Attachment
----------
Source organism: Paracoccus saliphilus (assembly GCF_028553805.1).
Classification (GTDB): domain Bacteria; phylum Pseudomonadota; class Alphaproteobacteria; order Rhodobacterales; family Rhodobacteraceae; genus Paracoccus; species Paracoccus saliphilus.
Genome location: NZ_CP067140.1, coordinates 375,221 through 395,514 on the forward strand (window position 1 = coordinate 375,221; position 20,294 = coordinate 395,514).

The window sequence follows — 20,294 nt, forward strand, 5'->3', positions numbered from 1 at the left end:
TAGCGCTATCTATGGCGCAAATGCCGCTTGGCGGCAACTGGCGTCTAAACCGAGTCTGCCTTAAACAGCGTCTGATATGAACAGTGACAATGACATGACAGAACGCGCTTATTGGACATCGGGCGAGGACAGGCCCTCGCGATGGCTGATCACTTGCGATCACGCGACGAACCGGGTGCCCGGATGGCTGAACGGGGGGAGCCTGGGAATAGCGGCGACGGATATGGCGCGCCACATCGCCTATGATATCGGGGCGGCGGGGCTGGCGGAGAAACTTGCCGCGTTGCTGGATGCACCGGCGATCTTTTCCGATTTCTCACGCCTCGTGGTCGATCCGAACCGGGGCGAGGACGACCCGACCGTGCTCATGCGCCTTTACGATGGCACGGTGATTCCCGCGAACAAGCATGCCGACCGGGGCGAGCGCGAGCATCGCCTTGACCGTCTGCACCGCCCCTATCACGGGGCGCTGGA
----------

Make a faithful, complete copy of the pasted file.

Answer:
Source organism: Paracoccus saliphilus (assembly GCF_028553805.1).
Classification (GTDB): domain Bacteria; phylum Pseudomonadota; class Alphaproteobacteria; order Rhodobacterales; family Rhodobacteraceae; genus Paracoccus; species Paracoccus saliphilus.
Genome location: NZ_CP067140.1, coordinates 375,221 through 395,514 on the forward strand (window position 1 = coordinate 375,221; position 20,294 = coordinate 395,514).

The window sequence follows — 20,294 nt, forward strand, 5'->3', positions numbered from 1 at the left end:
TAGCGCTATCTATGGCGCAAATGCCGCTTGGCGGCAACTGGCGTCTAAACCGAGTCTGCCTTAAACAGCGTCTGATATGAACAGTGACAATGACATGACAGAACGCGCTTATTGGACATCGGGCGAGGACAGGCCCTCGCGATGGCTGATCACTTGCGATCACGCGACGAACCGGGTGCCCGGATGGCTGAACGGGGGGAGCCTGGGAATAGCGGCGACGGATATGGCGCGCCACATCGCCTATGATATCGGGGCGGCGGGGCTGGCGGAGAAACTTGCCGCGTTGCTGGATGCACCGGCGATCTTTTCCGATTTCTCACGCCTCGTGGTCGATCCGAACCGGGGCGAGGACGACCCGACCGTGCTCATGCGCCTTTACGATGGCACGGTGATTCCCGCGAACAAGCATGCCGACCGGGGCGAGCGCGAGCATCGCCTTGACCGTCTGCACCGCCCCTATCACGGGGCGCTGGA